Venture Capital: What Every Business Should Consider Before Seeking Funding

By Michael Wright

Because the needs of every startup are vastly different, business owners should consider alternative methods of growing and scaling their company outside of venture capital.

Venture capital (VC) funding is available across all industries, but it’s not always easy to secure. With hundreds of thousands of startups being developed each year, many companies are constantly fighting for an opportunity to receive funding and grow at an expedited rate.

Many startups, especially in the tech industry, tend to believe the only route to success is through traditional venture capital funding. Although this form of funding can be valuable, companies should not take a one-size-fits-all approach. Instead, they should consider the level of growth, longevity and risky decisions they are willing to embark on during the startup journey.

Pros and Cons of Accepting Venture Funding

There are both benefits and downfalls to seeking out and accepting VC funding. By remaining independent of investors, startups grant themselves the flexibility to make decisions based on their company and clientele rather than their investors.

Traditional benefits associated with VC funding include increased exposure and collaboration opportunities, the ability to raise large amounts of capital and less personal liability at stake. Plus, some business owners may need startup money by way of investors just to get the business off the ground.

Many times, the drawbacks of traditional VC funding are not realized until it has already been accepted. With investors, startups might be expected to develop rapidly, and leadership may lose some of their say in the company.

Considerations for Startup Owners

Startup companies should focus on understanding internal goals prior to including a third-party in the decision-making process. They should make the following considerations:

  1. Growth

Wanting growth is a natural part of the entrepreneur journey. However, realistically understanding the level of growth a company can handle can be the difference between its success and failure.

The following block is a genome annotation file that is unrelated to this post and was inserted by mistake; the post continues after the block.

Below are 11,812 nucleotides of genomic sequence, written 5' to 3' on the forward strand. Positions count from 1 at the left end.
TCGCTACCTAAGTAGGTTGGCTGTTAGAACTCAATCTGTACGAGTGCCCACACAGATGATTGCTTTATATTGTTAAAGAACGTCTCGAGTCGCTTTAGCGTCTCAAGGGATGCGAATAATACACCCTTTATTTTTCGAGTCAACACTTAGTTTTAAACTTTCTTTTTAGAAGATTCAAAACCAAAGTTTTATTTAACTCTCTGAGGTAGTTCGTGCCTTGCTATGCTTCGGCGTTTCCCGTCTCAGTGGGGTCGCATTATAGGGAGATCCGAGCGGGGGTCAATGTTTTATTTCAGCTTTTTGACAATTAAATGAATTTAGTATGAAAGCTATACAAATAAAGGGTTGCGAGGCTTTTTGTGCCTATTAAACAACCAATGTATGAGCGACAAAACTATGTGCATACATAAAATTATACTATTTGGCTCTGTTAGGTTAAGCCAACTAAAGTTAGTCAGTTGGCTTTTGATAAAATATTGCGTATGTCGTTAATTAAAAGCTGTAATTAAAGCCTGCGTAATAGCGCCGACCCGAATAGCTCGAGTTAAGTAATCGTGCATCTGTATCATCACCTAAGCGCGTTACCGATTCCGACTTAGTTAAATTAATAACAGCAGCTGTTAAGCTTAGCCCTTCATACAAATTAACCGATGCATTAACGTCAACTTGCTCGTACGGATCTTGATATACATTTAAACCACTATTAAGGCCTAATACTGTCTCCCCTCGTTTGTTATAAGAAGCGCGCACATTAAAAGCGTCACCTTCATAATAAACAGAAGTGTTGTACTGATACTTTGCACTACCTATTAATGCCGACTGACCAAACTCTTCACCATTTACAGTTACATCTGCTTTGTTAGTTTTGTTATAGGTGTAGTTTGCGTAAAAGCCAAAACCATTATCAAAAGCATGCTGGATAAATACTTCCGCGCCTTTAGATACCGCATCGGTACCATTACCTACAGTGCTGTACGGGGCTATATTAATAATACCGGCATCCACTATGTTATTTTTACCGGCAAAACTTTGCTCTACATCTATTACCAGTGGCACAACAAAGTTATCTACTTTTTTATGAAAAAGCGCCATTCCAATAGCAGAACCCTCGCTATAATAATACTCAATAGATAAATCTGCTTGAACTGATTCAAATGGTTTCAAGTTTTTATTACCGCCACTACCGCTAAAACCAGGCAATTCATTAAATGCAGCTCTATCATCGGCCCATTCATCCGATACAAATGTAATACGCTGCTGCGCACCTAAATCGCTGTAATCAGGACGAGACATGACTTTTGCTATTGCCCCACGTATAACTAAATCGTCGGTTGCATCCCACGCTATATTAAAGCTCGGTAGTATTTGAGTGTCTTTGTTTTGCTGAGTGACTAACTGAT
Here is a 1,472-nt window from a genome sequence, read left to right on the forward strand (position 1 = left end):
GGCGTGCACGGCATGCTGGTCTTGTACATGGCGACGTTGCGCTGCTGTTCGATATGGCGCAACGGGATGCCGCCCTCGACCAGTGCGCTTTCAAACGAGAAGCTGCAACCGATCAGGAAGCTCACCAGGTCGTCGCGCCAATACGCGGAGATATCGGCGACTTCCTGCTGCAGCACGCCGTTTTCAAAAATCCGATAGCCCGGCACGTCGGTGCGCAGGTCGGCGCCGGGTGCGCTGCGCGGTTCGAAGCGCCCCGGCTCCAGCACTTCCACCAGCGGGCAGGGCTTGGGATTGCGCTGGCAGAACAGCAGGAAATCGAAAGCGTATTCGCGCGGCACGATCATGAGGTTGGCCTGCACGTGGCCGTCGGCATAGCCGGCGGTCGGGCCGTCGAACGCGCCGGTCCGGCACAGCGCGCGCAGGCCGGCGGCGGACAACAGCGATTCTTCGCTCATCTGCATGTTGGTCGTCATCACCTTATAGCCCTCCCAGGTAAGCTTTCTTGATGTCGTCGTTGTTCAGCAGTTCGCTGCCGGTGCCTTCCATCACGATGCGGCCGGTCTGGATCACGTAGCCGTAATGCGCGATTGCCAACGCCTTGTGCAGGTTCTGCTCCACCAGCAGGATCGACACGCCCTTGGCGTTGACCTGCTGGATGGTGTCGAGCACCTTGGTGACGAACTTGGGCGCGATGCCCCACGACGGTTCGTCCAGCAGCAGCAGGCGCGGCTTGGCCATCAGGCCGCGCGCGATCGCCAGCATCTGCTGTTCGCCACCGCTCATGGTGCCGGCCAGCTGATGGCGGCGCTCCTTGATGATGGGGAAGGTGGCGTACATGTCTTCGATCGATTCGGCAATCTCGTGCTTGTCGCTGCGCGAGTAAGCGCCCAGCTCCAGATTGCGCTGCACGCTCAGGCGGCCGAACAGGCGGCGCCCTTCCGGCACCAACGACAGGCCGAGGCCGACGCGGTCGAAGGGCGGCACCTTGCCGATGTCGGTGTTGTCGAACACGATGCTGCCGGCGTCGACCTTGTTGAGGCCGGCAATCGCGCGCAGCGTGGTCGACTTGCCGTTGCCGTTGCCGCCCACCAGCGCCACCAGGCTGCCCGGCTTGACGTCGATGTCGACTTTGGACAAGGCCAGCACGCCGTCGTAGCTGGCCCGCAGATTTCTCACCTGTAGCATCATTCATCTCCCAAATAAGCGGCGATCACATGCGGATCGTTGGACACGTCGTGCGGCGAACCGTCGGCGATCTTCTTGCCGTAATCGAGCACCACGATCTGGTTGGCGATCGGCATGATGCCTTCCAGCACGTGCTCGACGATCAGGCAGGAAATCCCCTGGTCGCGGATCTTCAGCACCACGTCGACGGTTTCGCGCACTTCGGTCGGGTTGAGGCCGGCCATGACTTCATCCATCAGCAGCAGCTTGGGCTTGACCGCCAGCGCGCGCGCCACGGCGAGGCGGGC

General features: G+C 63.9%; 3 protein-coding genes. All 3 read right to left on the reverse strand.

Although rapid growth may seem appealing on paper, growth without scaling can cause companies to make risky decisions they are not prepared to handle. Without a proper understanding of one’s industry, competitive market and offerings, startups have an increased likelihood of making decisions that do not benefit their customers – resulting in lost clients and cash flow. Rapid growth does not work for most companies – in fact, it is a pivotal reason for the 90% failure rate of startups.

However, some companies may need the expertise and support of an investor to understand how to grow effectively, especially in the early stages. If an entrepreneur is still new to the industry, having a strong investor with a lot of experience on their side can provide them with the resources they need to build their business, beyond what they’d be able to accomplish on their own.

  1. Longevity

To achieve longevity in any industry, startups must be intentional in everything they do. Through strategic growth, companies have the ability to achieve longevity. There is an astonishing number of businesses that fail in the first year because the intent behind their growth was not present.

Mistakes are inevitable in business, especially in the startup stage. It is during this stage of business that companies make adjustments to products or services based on feedback from customers. Sometimes in the early stages of a business, this margin of error is necessary. Funding may put increased pressure on startups to produce results – even if they are not ready.

The likelihood of longevity is established early on in a startup’s lifespan. If business owners determine that they need greater capital and more support in order to stay in the game for the long haul (or reach the point where they can comfortably exit), traditional funding may be the best option.

  1. Decision Making

There is a lot of uncertainty associated with starting and running a business – especially when finances are involved. Despite this, decision making still plays a major role in the day-to-day life of a business owner. By accepting funding from investors, business owners are not required to be the sole decision-makers; instead, they have the backing and input of a third-party to help validate decisions.

Although including an investor in the decision-making process can seem unappealing to some – because the pressure to achieve results can cause business owners to lose sight of the goal at hand – it can make a big difference for others. Third-party validation on business decision-making has the ability to provide business owners a different perspective, reduced risk and advice from an expert that has helped companies grow previously.

Although seeking out investors for VC funding is the traditional route many startups decide to take, it is not for every company. It ultimately amounts to whether a business needs the financial and experiential backing that comes with having an investor, something a decision owner should not take lightly. By weighing all options, entrepreneurs can make the decision of whether seeking out and accepting funding is a strategic move that will benefit their business in the long term.

Michael Wright is CEO of RedTeam Software. With a background as a commercial general contractor with hands-on experience in all aspects of commercial construction, Wright developed RedTeam as a comprehensive cloud-based solution for construction project and accounting management built for contractors by contractors.

Venture capital stock photo by Photon photo/Shutterstock